Fire enables many plants to complete their life cycles, creates habitats for a wide range of animals and maintains a diversity of ecosystems. Many species are adapted to particular patterns of fire, such as banksias — plants that release seeds into the resource-rich ash covering the ground after fire.

But changing how often fires occur and in what seasons can harm populations of species like these, and transform the ecosystems they rely on.

We reviewed data from the International Union for Conservation of Nature (IUCN) and found that of the 29,304 land-based and freshwater species listed as threatened, modified fire regimes are a threat to more than 4,403.

Most are categorised as threatened by an increase in fire frequency or intensity.

For example, the endangered mallee emu-wren in semi-arid Australia is confined to isolated patches of habitat, which makes them vulnerable to large bushfires that can destroy entire local populations.

Likewise, the Kangaroo Island dunnart was listed as critically endangered before it lost 95% of its habitat in the devastating 2019-2020 bushfires.

Large bushfires threaten many birds, such as the mallee emu-wren.
Ron Knight/Wikimedia, CC BY

However, some species and ecosystems are threatened when fire doesn’t occur. Frequent fires are an important part of African savanna ecosystems and less fire activity can lead to shrub encroachment. This can displace wild herbivores such as wildebeest that prefer open areas.

How humans change fire regimes

There are three main ways humans are transforming fire activity: global climate change, land-use and the introduction of pest species.

Global climate change modifies fire regimes by changing fuels such as dry vegetation, ignitions such as lightning, and creating more extreme fire weather.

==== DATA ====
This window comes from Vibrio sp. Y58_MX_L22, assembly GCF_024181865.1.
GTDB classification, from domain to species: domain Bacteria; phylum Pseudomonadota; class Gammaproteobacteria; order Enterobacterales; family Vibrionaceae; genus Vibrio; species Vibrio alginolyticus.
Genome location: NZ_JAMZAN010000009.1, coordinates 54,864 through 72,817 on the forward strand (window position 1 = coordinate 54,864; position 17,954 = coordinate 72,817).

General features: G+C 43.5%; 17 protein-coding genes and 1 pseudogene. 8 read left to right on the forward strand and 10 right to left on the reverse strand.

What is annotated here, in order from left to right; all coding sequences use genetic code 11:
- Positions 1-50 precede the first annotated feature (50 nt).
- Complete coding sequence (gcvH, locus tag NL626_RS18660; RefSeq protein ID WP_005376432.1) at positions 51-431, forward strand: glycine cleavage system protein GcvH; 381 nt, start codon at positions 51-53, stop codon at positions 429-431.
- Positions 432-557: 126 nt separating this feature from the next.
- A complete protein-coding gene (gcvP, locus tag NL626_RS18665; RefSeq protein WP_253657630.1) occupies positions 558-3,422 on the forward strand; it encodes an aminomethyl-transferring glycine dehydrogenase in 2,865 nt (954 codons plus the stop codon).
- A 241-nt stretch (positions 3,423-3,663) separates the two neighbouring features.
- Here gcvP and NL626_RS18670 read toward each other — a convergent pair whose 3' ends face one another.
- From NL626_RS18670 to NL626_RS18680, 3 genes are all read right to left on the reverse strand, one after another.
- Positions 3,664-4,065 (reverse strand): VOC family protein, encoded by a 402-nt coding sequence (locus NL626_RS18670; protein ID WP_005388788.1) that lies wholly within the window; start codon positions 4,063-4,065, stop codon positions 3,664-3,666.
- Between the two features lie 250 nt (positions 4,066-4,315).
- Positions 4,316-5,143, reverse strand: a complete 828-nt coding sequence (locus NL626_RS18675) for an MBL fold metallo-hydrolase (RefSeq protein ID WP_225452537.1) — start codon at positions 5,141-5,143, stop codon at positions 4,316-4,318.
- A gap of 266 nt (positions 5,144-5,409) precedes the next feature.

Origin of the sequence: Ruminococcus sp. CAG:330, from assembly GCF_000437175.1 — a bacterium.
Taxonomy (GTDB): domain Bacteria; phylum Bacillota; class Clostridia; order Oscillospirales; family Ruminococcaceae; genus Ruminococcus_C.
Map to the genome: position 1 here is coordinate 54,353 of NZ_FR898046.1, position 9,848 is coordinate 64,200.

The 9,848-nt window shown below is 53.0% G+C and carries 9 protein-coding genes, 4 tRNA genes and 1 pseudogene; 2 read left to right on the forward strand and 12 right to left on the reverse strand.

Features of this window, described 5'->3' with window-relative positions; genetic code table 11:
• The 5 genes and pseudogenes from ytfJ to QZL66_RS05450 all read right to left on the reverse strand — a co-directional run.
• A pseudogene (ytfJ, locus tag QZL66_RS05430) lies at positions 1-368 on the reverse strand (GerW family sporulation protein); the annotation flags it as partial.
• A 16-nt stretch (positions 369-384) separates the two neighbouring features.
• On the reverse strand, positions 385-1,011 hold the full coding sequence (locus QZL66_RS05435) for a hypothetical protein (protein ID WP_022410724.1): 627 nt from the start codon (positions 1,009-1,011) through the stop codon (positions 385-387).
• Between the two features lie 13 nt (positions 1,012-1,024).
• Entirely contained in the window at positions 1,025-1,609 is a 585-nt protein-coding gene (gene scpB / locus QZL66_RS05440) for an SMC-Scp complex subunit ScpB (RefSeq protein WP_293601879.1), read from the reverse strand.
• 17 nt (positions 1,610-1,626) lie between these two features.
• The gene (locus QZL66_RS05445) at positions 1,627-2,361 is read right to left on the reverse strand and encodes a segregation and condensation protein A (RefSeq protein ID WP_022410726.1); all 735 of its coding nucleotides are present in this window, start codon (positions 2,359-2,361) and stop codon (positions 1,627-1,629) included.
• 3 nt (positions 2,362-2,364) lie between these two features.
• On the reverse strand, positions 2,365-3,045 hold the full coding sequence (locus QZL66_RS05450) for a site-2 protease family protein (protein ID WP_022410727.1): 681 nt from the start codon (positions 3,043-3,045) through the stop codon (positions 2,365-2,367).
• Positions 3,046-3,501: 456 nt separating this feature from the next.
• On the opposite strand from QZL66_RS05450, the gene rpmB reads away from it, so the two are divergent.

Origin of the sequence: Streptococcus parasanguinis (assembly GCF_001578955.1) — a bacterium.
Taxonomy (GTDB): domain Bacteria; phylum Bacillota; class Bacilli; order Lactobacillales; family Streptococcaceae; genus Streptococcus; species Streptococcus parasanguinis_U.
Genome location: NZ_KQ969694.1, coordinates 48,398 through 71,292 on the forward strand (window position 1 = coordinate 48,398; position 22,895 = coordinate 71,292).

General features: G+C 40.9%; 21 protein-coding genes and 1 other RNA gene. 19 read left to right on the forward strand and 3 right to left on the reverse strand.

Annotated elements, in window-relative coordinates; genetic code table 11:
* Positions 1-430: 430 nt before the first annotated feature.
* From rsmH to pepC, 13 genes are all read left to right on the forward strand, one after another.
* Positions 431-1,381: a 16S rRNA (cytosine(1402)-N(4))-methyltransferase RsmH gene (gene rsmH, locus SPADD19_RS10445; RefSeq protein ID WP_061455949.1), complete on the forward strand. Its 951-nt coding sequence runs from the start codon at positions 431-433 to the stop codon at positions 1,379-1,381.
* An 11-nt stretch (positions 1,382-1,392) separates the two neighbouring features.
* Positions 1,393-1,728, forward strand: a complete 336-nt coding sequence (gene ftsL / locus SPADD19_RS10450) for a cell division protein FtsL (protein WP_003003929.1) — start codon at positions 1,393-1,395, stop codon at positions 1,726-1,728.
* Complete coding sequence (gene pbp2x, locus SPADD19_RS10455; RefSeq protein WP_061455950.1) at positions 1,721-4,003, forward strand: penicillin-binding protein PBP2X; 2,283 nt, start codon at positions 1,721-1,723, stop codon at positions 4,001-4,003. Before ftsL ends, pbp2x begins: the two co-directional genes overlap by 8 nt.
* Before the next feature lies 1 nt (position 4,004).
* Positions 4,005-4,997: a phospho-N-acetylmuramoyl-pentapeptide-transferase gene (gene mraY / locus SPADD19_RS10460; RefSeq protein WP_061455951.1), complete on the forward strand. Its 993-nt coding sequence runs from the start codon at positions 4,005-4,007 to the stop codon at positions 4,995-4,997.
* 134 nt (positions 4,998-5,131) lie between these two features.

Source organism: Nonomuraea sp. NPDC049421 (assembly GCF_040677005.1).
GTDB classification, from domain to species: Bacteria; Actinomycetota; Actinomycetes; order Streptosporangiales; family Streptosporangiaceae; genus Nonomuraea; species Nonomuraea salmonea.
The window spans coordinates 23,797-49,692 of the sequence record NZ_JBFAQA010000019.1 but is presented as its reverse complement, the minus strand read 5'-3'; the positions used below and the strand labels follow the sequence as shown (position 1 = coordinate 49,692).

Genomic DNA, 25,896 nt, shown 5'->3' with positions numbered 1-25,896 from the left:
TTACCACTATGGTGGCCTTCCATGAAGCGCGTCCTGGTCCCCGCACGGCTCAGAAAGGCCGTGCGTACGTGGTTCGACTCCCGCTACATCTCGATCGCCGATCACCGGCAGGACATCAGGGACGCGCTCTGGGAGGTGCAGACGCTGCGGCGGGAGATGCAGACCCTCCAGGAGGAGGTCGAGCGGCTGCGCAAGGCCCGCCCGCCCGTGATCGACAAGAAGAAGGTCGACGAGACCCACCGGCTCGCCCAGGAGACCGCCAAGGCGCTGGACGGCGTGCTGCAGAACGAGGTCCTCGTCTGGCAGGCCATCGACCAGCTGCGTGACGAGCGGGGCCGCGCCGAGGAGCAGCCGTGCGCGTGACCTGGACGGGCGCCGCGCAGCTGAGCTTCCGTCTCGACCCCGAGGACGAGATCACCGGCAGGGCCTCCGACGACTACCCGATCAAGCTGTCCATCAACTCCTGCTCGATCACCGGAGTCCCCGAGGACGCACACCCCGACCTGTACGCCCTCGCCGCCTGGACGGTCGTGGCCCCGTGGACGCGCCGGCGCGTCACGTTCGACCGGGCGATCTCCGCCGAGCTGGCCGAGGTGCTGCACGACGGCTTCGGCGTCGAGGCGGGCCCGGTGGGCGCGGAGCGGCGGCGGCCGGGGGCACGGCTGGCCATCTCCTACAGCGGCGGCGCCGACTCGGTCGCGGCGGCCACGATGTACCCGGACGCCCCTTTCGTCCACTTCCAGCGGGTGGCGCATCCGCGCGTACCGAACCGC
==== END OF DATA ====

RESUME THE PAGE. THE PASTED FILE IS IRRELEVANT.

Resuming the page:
What’s more, climate-induced fires can occur before the dominant tree species are old enough to produce seed, and this is reshaping forests in Australia, Canada and the United States.

Humans also alter fire regimes through farming, forestry, urbanisation and by intentionally starting or suppressing fires.

Introduced species can also change fire activity and ecosystems. For example, in savanna landscapes of Northern Australia, invasive gamba grass increases flammability and fire frequency. And invasive animals, such as red foxes and feral cats, prey on native animals exposed in recently burnt areas.




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Fire-ravaged Kangaroo Island is teeming with feral cats. It’s bad news for this little marsupial


Importantly, cultural, social and economic changes underpin these drivers. In Australia, the displacement of Indigenous peoples and their nuanced and purposeful use of fire has been linked with extinctions of mammals and is transforming vegetation.

We need bolder conservation strategies

A suite of emerging actions — some established but receiving increasing attention, others new — could help us navigate this new fire era and save species from extinction. They include:

In Africa, reintroducing grazing animals such as rhinoceros create patchy fire regimes.
Sally Archibald, Author provided

Where to from here?

The input of scientists will be valuable in helping navigate big decisions about new and changing ecosystems.

Empirical data and models can monitor and forecast changes in biodiversity. For example, new modelling has allowed University of Melbourne researchers to identify alternative strategies for introducing planned or prescribed burning that reduces the risk of large bushfires to koalas.

New partnerships are also needed to meet the challenges ahead.

At the local and regional scale, Indigenous-led fire stewardship is an important approach for fostering relationships between Indigenous and non-Indigenous organisations and communities around the world.

Frank Lake, a co-author on our new paper, works with Yurok and Karuk fire practitioners, shown here burning under oaks.
Frank Lake, U.S Department of Agriculture Forest Service Pacific Southwest Research Station.

And international efforts to reduce greenhouse gas emissions and limit global warming are crucial to reduce the risk of extreme fire events. With more extreme fire events ahead of us, learning to understand and adapt to changes in fire regimes has never been more important.




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The world’s best fire management system is in northern Australia, and it’s led by Indigenous land managers


The Conversation


Luke Kelly, Senior Lecturer in Ecology and Centenary Research Fellow, University of Melbourne; Annabel Smith, Lecturer in Wildlife Management, The University of Queensland; Katherine Giljohann, Postdoctoral research fellow, University of Melbourne, and Michael Clarke, Professor of Zoology, La Trobe University

This article is republished from The Conversation under a Creative Commons license. Read the original article.